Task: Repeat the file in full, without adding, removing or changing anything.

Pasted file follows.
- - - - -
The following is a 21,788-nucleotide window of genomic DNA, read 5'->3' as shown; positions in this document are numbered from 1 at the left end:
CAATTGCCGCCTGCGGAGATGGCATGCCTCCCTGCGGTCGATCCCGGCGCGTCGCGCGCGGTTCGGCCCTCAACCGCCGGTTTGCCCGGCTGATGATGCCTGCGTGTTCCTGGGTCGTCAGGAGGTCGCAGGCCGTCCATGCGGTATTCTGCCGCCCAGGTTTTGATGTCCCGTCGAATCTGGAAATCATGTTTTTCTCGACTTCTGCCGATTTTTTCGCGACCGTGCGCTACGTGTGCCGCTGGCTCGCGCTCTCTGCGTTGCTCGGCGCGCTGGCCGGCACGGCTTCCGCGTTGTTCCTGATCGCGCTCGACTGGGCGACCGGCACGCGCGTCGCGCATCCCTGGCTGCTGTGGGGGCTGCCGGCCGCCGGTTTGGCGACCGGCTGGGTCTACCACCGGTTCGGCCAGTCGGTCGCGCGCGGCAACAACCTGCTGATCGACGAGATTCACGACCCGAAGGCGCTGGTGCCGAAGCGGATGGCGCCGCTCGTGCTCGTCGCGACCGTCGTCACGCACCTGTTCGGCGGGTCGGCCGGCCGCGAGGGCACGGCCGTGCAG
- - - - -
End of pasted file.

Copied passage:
The following is a 21,788-nucleotide window of genomic DNA, read 5'->3' as shown; positions in this document are numbered from 1 at the left end:
CAATTGCCGCCTGCGGAGATGGCATGCCTCCCTGCGGTCGATCCCGGCGCGTCGCGCGCGGTTCGGCCCTCAACCGCCGGTTTGCCCGGCTGATGATGCCTGCGTGTTCCTGGGTCGTCAGGAGGTCGCAGGCCGTCCATGCGGTATTCTGCCGCCCAGGTTTTGATGTCCCGTCGAATCTGGAAATCATGTTTTTCTCGACTTCTGCCGATTTTTTCGCGACCGTGCGCTACGTGTGCCGCTGGCTCGCGCTCTCTGCGTTGCTCGGCGCGCTGGCCGGCACGGCTTCCGCGTTGTTCCTGATCGCGCTCGACTGGGCGACCGGCACGCGCGTCGCGCATCCCTGGCTGCTGTGGGGGCTGCCGGCCGCCGGTTTGGCGACCGGCTGGGTCTACCACCGGTTCGGCCAGTCGGTCGCGCGCGGCAACAACCTGCTGATCGACGAGATTCACGACCCGAAGGCGCTGGTGCCGAAGCGGATGGCGCCGCTCGTGCTCGTCGCGACCGTCGTCACGCACCTGTTCGGCGGGTCGGCCGGCCGCGAGGGCACGGCCGTGCAG